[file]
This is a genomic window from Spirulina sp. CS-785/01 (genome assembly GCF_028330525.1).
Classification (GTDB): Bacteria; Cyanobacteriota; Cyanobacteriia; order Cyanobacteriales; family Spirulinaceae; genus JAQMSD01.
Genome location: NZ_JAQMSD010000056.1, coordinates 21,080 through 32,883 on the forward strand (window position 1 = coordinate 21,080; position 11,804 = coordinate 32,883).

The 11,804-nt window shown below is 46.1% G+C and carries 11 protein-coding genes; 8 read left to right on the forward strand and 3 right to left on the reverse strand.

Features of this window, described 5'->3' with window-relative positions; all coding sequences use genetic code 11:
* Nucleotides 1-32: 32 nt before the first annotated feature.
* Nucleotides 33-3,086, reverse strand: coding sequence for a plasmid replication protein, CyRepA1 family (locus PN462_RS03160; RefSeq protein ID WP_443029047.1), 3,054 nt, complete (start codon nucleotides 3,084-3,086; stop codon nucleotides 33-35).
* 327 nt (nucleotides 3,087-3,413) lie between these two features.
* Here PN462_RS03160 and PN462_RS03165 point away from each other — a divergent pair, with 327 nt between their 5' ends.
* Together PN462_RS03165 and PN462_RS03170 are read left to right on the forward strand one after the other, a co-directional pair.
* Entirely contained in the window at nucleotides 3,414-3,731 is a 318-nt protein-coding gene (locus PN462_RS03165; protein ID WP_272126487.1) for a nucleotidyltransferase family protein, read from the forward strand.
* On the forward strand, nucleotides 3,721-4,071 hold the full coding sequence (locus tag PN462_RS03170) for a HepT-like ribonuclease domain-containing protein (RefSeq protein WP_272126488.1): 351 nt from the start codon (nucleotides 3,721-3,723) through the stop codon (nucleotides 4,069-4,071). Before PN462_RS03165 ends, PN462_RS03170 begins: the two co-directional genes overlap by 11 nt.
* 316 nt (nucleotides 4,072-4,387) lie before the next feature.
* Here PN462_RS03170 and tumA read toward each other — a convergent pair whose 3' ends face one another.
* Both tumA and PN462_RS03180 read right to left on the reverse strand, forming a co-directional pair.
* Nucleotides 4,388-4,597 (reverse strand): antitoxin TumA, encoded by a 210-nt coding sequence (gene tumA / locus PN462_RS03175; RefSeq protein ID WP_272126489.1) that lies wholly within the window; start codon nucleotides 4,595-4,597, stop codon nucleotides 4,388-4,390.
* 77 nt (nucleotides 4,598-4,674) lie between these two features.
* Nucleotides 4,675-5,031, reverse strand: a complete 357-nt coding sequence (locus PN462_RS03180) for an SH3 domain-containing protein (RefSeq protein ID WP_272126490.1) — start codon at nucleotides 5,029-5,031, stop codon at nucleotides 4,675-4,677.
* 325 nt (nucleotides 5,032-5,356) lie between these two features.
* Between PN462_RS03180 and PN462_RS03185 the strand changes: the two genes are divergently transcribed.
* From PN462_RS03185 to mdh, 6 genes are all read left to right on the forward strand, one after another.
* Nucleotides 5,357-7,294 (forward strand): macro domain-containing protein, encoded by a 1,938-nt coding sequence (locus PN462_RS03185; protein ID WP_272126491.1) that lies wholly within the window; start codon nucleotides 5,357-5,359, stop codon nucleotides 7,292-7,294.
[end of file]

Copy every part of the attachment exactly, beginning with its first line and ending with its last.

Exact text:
This is a genomic window from Spirulina sp. CS-785/01 (genome assembly GCF_028330525.1).
Classification (GTDB): Bacteria; Cyanobacteriota; Cyanobacteriia; order Cyanobacteriales; family Spirulinaceae; genus JAQMSD01.
Genome location: NZ_JAQMSD010000056.1, coordinates 21,080 through 32,883 on the forward strand (window position 1 = coordinate 21,080; position 11,804 = coordinate 32,883).

The 11,804-nt window shown below is 46.1% G+C and carries 11 protein-coding genes; 8 read left to right on the forward strand and 3 right to left on the reverse strand.

Features of this window, described 5'->3' with window-relative positions; all coding sequences use genetic code 11:
* Nucleotides 1-32: 32 nt before the first annotated feature.
* Nucleotides 33-3,086, reverse strand: coding sequence for a plasmid replication protein, CyRepA1 family (locus PN462_RS03160; RefSeq protein ID WP_443029047.1), 3,054 nt, complete (start codon nucleotides 3,084-3,086; stop codon nucleotides 33-35).
* 327 nt (nucleotides 3,087-3,413) lie between these two features.
* Here PN462_RS03160 and PN462_RS03165 point away from each other — a divergent pair, with 327 nt between their 5' ends.
* Together PN462_RS03165 and PN462_RS03170 are read left to right on the forward strand one after the other, a co-directional pair.
* Entirely contained in the window at nucleotides 3,414-3,731 is a 318-nt protein-coding gene (locus PN462_RS03165; protein ID WP_272126487.1) for a nucleotidyltransferase family protein, read from the forward strand.
* On the forward strand, nucleotides 3,721-4,071 hold the full coding sequence (locus tag PN462_RS03170) for a HepT-like ribonuclease domain-containing protein (RefSeq protein WP_272126488.1): 351 nt from the start codon (nucleotides 3,721-3,723) through the stop codon (nucleotides 4,069-4,071). Before PN462_RS03165 ends, PN462_RS03170 begins: the two co-directional genes overlap by 11 nt.
* 316 nt (nucleotides 4,072-4,387) lie before the next feature.
* Here PN462_RS03170 and tumA read toward each other — a convergent pair whose 3' ends face one another.
* Both tumA and PN462_RS03180 read right to left on the reverse strand, forming a co-directional pair.
* Nucleotides 4,388-4,597 (reverse strand): antitoxin TumA, encoded by a 210-nt coding sequence (gene tumA / locus PN462_RS03175; RefSeq protein ID WP_272126489.1) that lies wholly within the window; start codon nucleotides 4,595-4,597, stop codon nucleotides 4,388-4,390.
* 77 nt (nucleotides 4,598-4,674) lie between these two features.
* Nucleotides 4,675-5,031, reverse strand: a complete 357-nt coding sequence (locus PN462_RS03180) for an SH3 domain-containing protein (RefSeq protein ID WP_272126490.1) — start codon at nucleotides 5,029-5,031, stop codon at nucleotides 4,675-4,677.
* 325 nt (nucleotides 5,032-5,356) lie between these two features.
* Between PN462_RS03180 and PN462_RS03185 the strand changes: the two genes are divergently transcribed.
* From PN462_RS03185 to mdh, 6 genes are all read left to right on the forward strand, one after another.
* Nucleotides 5,357-7,294 (forward strand): macro domain-containing protein, encoded by a 1,938-nt coding sequence (locus PN462_RS03185; protein ID WP_272126491.1) that lies wholly within the window; start codon nucleotides 5,357-5,359, stop codon nucleotides 7,292-7,294.